Last week I wrote about my process for Game Chef 2017. The competition ended last night and I’m excited to share my submission: Across the Border.

Rugged landscape from Across the Border

The game takes place while the players are hiking. The characters are about to covertly cross a border with the help of a local guide. The guide has instructions for interpreting the surroundings: sirens might be the border patrol; a water tower might be a watchtower.

I was able to run a playtest a few days ago and I’m very happy with how it turned out! I’m also pleased with the visual design of the rules. I used the Lucid App to do style transfer on some hiking photos and ended up with the aesthetic you see above.

Game Chef Process

In my previous post I talked about taking a Stage Gate approach to the competition. Now that it’s over, I’m glad I did!

I ended up with:

  • A huge brainstorm doc of different ideas
  • 5 concise pitches and rough rules outlines
  • 3 lengthier rules documents
  • 2 playtests
  • 1 high fidelity set of rules, which I submitted

This process definitely took longer than focusing on just one game but I think I arrived at a better final candidate and I developed a bunch of fun ideas that I’ll likely remix into future games.

Here’s a quick overview of the other games I noodled on:

A game about unification

This game had players creating a map of nations out of yarn and then cutting the yarn to unify territory. There were some interesting mechanics in it but it was lacking a pop to it. I’ll likely reuse some of the ideas in a future game.

Adventures on a map

This game was about creating Indiana Jones style travel lines on a map. It quickly bifurcated into a game about recovering archeological relics and a game about stirring up resistance under a totalitarian regime. I liked the core ideas but it wasn’t a perfect fit for the competition.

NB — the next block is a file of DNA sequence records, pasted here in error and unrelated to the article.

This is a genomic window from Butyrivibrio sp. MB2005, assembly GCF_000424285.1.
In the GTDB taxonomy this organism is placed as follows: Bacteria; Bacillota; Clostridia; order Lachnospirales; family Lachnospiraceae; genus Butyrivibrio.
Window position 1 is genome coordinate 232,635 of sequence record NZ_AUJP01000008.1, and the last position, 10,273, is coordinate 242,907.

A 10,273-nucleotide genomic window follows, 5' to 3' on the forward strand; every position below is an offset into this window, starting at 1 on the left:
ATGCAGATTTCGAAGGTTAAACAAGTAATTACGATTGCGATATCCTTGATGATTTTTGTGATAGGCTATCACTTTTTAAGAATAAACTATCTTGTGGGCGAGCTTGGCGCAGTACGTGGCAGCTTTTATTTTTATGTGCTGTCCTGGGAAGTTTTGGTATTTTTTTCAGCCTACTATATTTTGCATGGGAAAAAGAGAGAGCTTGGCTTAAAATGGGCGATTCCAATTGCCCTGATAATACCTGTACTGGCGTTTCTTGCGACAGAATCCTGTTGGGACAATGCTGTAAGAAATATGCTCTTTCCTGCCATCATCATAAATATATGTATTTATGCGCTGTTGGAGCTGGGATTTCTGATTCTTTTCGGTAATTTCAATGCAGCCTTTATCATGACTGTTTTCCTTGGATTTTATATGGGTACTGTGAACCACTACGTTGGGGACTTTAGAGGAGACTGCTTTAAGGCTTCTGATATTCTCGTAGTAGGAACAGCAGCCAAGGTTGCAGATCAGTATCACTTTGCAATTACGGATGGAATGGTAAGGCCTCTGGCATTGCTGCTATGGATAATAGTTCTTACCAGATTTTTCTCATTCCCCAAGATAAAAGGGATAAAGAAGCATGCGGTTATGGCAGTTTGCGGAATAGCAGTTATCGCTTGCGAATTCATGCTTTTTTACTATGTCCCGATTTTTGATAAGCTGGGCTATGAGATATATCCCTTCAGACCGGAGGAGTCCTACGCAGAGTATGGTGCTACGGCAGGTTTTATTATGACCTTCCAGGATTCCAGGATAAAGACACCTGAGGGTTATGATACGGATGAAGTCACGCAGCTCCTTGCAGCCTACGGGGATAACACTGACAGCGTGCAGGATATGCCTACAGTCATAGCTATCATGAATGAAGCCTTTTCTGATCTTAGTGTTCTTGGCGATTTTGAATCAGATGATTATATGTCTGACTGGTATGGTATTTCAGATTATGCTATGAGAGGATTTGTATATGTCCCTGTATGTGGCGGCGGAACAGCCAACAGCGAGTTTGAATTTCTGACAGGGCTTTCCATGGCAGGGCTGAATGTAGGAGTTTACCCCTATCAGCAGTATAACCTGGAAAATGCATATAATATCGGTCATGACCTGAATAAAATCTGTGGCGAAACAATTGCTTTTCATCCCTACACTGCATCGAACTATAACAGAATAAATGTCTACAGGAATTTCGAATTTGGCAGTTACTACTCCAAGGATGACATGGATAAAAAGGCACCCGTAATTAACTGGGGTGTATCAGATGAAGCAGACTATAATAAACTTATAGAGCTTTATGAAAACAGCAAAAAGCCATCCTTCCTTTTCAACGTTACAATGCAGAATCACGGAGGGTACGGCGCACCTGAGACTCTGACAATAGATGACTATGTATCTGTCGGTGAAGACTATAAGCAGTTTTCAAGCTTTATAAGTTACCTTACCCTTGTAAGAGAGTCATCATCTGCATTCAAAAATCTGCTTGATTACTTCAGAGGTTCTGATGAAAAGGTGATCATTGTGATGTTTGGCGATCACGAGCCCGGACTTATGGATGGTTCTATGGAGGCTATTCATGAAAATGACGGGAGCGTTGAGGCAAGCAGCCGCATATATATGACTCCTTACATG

Trade Routes

Inspired by my noodling on the previous idea, I wrote up a ruleset for playing a merchant trading company. The players explore the seas and open trade routes while managing their wealth, crew, and reputation. The game is played across a room and the routes are represented by yarn. I ran a playtest of this and it was fun but needs a bunch of work to make it a complete game. Here’s a photo from the playtest:

Playtest of the Trade Route Game

Surveillance State

A larp where one player is the surveillance state, sitting in the middle of a room with yarn connecting them to all parts of the room (they’re in the middle of a web); the other player(s) are the resistance and try to move about the room without hitting strings.

I created the initial rules for this. I still think it would be fun to playtest but it looked like the setup would take too long.

Compartmentalized Personality

This game had players take on the different aspects of a shared character’s personality. I did a little bit of psych research for this one and sketched out the rules but I wasn’t excited enough to continue working on it.

Final Thoughts

I loved taking this approach to the competition and would definitely consider doing so again. I high recommend it to folks who have the time!

As always, I’ll post updates here. Until then, you can email me at [email protected]

If you want to get updates about new games and drafts, sign up for the Diegetic Games Newsletter